My thought is that if you have a unit that is completely out-dated, I think there is some level of upgrades that will be reflected in rent – the idea being that you’re bringing the unit up to market, without over improving with hopes to gain a rent premium. And this applies equally to reducing cost as it does growing rent… For instance, do you ever pull carpeting and put down durable laminate throughout, that way you don’t have to keep paying for carpet cleaners or replacing carpet? Things like that.

The guy I use charges me <$1/sq ft to refinish the HW floors and he does an amazing job. I’ve given him several jobs over the past few years. I will absolutely pull up carpet so I don’t have to keep replacing it. IMO, carpet is the enemy of LL’s who have cheaper rentals. The things I already mentioned can really help update a place. I also like putting down vinyl floors in the kitchen and baths. I’ve used both the old style glue flooring as well as the no glue vinyl. I was surprised at how nicely the no glue flooring laid down.

I guess it’s a judgment call.

The problem is, some people don’t have good judgment! :banghead

I’m just kidding a little here.

Renters don’t pay extra for anything. Go talk to a pool home landlord if you want proof.

Meantime, “dated appearance” is not the same as dysfunctional. “Dirty” or “damaged” IS the same as dysfunctional.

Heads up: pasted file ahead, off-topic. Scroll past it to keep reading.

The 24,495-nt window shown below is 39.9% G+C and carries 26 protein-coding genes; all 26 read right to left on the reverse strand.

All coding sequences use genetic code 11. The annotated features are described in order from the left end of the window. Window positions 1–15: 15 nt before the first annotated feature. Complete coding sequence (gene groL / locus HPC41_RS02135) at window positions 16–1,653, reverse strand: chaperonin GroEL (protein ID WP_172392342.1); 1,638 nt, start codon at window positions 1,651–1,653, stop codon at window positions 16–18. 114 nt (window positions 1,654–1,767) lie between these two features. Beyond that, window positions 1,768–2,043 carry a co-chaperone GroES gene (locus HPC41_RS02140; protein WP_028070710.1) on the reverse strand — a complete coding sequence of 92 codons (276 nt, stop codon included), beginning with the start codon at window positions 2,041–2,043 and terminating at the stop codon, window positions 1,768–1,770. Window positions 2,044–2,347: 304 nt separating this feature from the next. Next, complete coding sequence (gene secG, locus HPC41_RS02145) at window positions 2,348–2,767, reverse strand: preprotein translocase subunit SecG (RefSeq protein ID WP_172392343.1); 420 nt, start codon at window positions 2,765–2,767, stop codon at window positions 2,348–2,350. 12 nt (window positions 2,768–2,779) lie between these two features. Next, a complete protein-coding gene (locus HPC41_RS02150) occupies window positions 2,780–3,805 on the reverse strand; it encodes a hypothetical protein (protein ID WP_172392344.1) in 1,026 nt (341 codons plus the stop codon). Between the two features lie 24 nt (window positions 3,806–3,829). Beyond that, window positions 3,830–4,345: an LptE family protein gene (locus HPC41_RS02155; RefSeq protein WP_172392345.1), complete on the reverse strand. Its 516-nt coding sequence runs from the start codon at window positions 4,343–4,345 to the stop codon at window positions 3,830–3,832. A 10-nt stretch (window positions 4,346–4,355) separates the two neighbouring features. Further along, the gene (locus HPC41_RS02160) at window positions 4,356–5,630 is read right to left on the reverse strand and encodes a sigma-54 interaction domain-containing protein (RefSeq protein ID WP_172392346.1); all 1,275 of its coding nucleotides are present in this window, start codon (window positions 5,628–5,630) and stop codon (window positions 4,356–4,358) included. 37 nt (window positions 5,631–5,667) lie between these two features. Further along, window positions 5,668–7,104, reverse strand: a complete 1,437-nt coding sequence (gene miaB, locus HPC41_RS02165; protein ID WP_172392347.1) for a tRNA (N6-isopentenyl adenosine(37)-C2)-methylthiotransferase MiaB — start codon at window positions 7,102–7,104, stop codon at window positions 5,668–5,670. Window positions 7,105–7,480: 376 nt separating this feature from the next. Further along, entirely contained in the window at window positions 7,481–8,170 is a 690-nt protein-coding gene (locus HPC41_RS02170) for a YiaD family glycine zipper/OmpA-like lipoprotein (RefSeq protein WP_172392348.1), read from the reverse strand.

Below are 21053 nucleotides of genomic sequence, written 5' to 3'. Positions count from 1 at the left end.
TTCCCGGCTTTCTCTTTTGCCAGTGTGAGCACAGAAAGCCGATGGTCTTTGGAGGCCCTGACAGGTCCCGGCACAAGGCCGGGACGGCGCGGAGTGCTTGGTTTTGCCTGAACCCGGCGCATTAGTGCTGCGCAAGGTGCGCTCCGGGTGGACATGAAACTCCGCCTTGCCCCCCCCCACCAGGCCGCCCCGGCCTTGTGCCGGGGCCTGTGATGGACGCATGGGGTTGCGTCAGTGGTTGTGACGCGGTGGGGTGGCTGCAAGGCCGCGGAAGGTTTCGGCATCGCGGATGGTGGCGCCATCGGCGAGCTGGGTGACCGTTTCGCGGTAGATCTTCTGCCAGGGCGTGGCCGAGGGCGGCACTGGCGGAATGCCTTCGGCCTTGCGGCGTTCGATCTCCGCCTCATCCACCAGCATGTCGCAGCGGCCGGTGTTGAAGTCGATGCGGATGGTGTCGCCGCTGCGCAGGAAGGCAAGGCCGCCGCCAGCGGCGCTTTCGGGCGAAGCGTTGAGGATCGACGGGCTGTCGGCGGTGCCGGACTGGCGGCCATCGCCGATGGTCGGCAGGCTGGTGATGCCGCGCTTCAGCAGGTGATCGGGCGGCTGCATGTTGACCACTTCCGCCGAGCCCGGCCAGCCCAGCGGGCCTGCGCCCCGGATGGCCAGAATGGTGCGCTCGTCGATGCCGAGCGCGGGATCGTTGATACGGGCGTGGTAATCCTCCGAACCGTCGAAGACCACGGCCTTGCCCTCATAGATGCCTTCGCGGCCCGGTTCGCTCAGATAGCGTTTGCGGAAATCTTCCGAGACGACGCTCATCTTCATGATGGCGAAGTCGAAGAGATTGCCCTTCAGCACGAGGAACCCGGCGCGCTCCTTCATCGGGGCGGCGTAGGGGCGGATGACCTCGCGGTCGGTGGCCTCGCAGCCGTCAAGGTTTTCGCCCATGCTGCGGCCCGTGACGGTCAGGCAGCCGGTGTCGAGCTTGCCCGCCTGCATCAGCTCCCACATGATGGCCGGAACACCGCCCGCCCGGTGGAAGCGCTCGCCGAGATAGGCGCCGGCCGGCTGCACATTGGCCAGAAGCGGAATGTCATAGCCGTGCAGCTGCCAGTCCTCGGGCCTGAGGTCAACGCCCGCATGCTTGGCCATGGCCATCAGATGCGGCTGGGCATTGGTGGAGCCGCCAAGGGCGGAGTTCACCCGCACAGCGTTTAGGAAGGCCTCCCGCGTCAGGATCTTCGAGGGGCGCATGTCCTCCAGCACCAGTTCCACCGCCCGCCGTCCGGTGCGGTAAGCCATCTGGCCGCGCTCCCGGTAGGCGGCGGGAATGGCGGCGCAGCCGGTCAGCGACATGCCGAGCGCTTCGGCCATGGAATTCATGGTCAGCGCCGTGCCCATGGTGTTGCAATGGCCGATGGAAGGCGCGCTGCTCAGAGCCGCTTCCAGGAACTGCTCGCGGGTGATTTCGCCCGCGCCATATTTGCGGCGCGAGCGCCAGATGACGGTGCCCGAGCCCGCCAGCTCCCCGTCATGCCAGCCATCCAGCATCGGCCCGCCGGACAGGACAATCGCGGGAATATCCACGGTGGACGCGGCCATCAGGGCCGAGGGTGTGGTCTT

My answer wasn’t highly qualified, because so many things are used as a justification for improving a rental that I didn’t want to address it all.

Pride of ownership coupled with an inability to separate personal taste from what is profitable is a common amateur mistake.

Frankly, I made this mistake myself in the beginning, and I knew better! I’ve been involved in property management since I was eight.

But when it’s our first rental, and all the inner interior decorating hormones kick in, and our right brains get swollen with creative juices, before we know it we’re replacing kitchen cabinets and gutting the bathroom down to the studs, because one of the cabinet doors had a gouge, and help us, there was a rust stain around the tub drain, and lime deposits on the sink, and the toilet tank rocked back and forth…! Oh the humanity…!